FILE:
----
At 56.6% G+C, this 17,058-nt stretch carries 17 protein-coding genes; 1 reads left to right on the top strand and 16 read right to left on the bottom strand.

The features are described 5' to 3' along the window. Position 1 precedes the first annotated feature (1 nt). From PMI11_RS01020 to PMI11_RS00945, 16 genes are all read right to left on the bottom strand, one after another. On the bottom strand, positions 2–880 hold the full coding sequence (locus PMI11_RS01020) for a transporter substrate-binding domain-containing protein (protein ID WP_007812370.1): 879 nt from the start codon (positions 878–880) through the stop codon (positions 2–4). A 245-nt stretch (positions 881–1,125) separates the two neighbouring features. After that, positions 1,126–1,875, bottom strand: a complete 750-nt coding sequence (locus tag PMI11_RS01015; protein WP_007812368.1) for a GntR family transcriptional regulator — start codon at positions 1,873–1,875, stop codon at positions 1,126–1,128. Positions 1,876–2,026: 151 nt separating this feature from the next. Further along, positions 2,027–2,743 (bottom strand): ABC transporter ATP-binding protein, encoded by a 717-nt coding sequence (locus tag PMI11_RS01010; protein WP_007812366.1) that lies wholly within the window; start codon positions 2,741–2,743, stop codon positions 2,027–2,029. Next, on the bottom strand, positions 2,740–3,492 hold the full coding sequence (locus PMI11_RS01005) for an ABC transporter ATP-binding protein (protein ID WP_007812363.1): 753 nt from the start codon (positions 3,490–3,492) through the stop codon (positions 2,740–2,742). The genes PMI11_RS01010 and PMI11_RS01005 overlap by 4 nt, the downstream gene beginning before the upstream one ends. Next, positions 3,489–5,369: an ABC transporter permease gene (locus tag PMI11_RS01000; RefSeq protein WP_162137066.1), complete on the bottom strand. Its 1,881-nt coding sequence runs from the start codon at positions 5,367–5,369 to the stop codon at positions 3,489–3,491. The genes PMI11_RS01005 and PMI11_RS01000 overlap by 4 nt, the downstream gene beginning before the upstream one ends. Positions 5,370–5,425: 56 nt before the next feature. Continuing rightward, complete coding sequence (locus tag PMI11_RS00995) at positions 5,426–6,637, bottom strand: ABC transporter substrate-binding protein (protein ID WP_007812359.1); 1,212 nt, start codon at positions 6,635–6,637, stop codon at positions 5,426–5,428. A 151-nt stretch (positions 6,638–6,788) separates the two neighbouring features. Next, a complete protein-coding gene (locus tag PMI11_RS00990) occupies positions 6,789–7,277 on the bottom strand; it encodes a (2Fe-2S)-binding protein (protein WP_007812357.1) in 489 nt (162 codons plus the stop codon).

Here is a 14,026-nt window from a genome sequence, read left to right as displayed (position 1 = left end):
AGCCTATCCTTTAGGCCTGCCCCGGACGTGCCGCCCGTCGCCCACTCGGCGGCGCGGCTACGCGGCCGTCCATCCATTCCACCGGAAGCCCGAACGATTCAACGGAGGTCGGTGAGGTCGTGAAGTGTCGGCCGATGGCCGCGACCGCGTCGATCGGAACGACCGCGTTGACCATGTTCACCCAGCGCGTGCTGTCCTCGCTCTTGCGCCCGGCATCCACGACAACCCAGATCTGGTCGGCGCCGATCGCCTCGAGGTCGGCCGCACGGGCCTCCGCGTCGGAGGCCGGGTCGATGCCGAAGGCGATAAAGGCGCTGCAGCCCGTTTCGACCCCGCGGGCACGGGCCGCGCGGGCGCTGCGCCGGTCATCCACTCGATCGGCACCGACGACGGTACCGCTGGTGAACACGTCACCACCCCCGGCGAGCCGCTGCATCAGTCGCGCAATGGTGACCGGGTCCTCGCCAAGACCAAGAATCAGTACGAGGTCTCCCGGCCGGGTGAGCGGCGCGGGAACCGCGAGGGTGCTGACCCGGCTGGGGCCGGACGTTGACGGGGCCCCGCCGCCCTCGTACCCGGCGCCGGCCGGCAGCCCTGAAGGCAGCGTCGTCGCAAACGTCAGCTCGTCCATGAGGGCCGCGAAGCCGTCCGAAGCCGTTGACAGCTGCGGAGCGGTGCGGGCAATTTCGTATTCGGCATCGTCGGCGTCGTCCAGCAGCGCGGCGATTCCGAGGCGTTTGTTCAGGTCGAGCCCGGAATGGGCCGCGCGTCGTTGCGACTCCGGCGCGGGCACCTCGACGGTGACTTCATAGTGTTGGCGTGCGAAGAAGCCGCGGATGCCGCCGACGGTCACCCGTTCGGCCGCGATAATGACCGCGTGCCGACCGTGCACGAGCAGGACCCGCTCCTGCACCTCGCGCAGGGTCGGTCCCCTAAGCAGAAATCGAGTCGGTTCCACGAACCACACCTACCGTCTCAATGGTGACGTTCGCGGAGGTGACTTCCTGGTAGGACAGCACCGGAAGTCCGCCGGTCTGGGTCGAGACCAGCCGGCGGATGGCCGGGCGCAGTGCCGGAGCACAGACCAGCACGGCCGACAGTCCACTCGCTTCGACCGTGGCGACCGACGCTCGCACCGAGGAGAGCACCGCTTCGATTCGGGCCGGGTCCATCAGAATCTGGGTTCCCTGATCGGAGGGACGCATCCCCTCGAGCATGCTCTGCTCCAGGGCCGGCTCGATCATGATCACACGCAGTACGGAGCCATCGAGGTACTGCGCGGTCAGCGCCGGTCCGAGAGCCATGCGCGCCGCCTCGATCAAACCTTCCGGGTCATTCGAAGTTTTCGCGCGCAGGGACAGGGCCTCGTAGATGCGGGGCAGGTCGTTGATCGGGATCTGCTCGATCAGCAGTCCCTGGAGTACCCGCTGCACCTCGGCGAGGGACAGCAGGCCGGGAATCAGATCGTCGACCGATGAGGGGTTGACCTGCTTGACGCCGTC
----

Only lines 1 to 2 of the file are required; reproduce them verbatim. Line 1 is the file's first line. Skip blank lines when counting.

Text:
At 56.6% G+C, this 17,058-nt stretch carries 17 protein-coding genes; 1 reads left to right on the top strand and 16 read right to left on the bottom strand.

The features are described 5' to 3' along the window. Position 1 precedes the first annotated feature (1 nt). From PMI11_RS01020 to PMI11_RS00945, 16 genes are all read right to left on the bottom strand, one after another. On the bottom strand, positions 2–880 hold the full coding sequence (locus PMI11_RS01020) for a transporter substrate-binding domain-containing protein (protein ID WP_007812370.1): 879 nt from the start codon (positions 878–880) through the stop codon (positions 2–4). A 245-nt stretch (positions 881–1,125) separates the two neighbouring features. After that, positions 1,126–1,875, bottom strand: a complete 750-nt coding sequence (locus tag PMI11_RS01015; protein WP_007812368.1) for a GntR family transcriptional regulator — start codon at positions 1,873–1,875, stop codon at positions 1,126–1,128. Positions 1,876–2,026: 151 nt separating this feature from the next. Further along, positions 2,027–2,743 (bottom strand): ABC transporter ATP-binding protein, encoded by a 717-nt coding sequence (locus tag PMI11_RS01010; protein WP_007812366.1) that lies wholly within the window; start codon positions 2,741–2,743, stop codon positions 2,027–2,029. Next, on the bottom strand, positions 2,740–3,492 hold the full coding sequence (locus PMI11_RS01005) for an ABC transporter ATP-binding protein (protein ID WP_007812363.1): 753 nt from the start codon (positions 3,490–3,492) through the stop codon (positions 2,740–2,742). The genes PMI11_RS01010 and PMI11_RS01005 overlap by 4 nt, the downstream gene beginning before the upstream one ends. Next, positions 3,489–5,369: an ABC transporter permease gene (locus tag PMI11_RS01000; RefSeq protein WP_162137066.1), complete on the bottom strand. Its 1,881-nt coding sequence runs from the start codon at positions 5,367–5,369 to the stop codon at positions 3,489–3,491. The genes PMI11_RS01005 and PMI11_RS01000 overlap by 4 nt, the downstream gene beginning before the upstream one ends. Positions 5,370–5,425: 56 nt before the next feature. Continuing rightward, complete coding sequence (locus tag PMI11_RS00995) at positions 5,426–6,637, bottom strand: ABC transporter substrate-binding protein (protein ID WP_007812359.1); 1,212 nt, start codon at positions 6,635–6,637, stop codon at positions 5,426–5,428. A 151-nt stretch (positions 6,638–6,788) separates the two neighbouring features. Next, a complete protein-coding gene (locus tag PMI11_RS00990) occupies positions 6,789–7,277 on the bottom strand; it encodes a (2Fe-2S)-binding protein (protein WP_007812357.1) in 489 nt (162 codons plus the stop codon).